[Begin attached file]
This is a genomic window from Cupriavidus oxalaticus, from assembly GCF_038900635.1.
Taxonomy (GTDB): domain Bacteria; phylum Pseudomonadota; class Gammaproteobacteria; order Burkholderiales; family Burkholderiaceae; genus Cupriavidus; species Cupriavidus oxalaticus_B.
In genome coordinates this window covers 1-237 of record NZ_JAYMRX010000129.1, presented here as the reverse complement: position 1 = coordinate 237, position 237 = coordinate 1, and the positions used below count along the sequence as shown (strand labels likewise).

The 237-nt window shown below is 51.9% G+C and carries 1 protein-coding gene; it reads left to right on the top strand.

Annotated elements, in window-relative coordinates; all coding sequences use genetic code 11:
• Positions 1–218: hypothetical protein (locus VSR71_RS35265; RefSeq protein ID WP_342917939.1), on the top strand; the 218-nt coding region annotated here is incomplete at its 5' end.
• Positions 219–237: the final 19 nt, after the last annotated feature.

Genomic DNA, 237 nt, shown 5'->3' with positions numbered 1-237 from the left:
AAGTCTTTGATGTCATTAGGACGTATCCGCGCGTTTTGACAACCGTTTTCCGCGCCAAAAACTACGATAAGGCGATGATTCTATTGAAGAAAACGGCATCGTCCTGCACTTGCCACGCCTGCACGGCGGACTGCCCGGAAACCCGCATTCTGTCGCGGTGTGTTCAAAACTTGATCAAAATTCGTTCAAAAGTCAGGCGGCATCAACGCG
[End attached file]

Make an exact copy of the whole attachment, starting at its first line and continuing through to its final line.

This is a genomic window from Cupriavidus oxalaticus, from assembly GCF_038900635.1.
Taxonomy (GTDB): domain Bacteria; phylum Pseudomonadota; class Gammaproteobacteria; order Burkholderiales; family Burkholderiaceae; genus Cupriavidus; species Cupriavidus oxalaticus_B.
In genome coordinates this window covers 1-237 of record NZ_JAYMRX010000129.1, presented here as the reverse complement: position 1 = coordinate 237, position 237 = coordinate 1, and the positions used below count along the sequence as shown (strand labels likewise).

The 237-nt window shown below is 51.9% G+C and carries 1 protein-coding gene; it reads left to right on the top strand.

Annotated elements, in window-relative coordinates; all coding sequences use genetic code 11:
• Positions 1–218: hypothetical protein (locus VSR71_RS35265; RefSeq protein ID WP_342917939.1), on the top strand; the 218-nt coding region annotated here is incomplete at its 5' end.
• Positions 219–237: the final 19 nt, after the last annotated feature.

Genomic DNA, 237 nt, shown 5'->3' with positions numbered 1-237 from the left:
AAGTCTTTGATGTCATTAGGACGTATCCGCGCGTTTTGACAACCGTTTTCCGCGCCAAAAACTACGATAAGGCGATGATTCTATTGAAGAAAACGGCATCGTCCTGCACTTGCCACGCCTGCACGGCGGACTGCCCGGAAACCCGCATTCTGTCGCGGTGTGTTCAAAACTTGATCAAAATTCGTTCAAAAGTCAGGCGGCATCAACGCG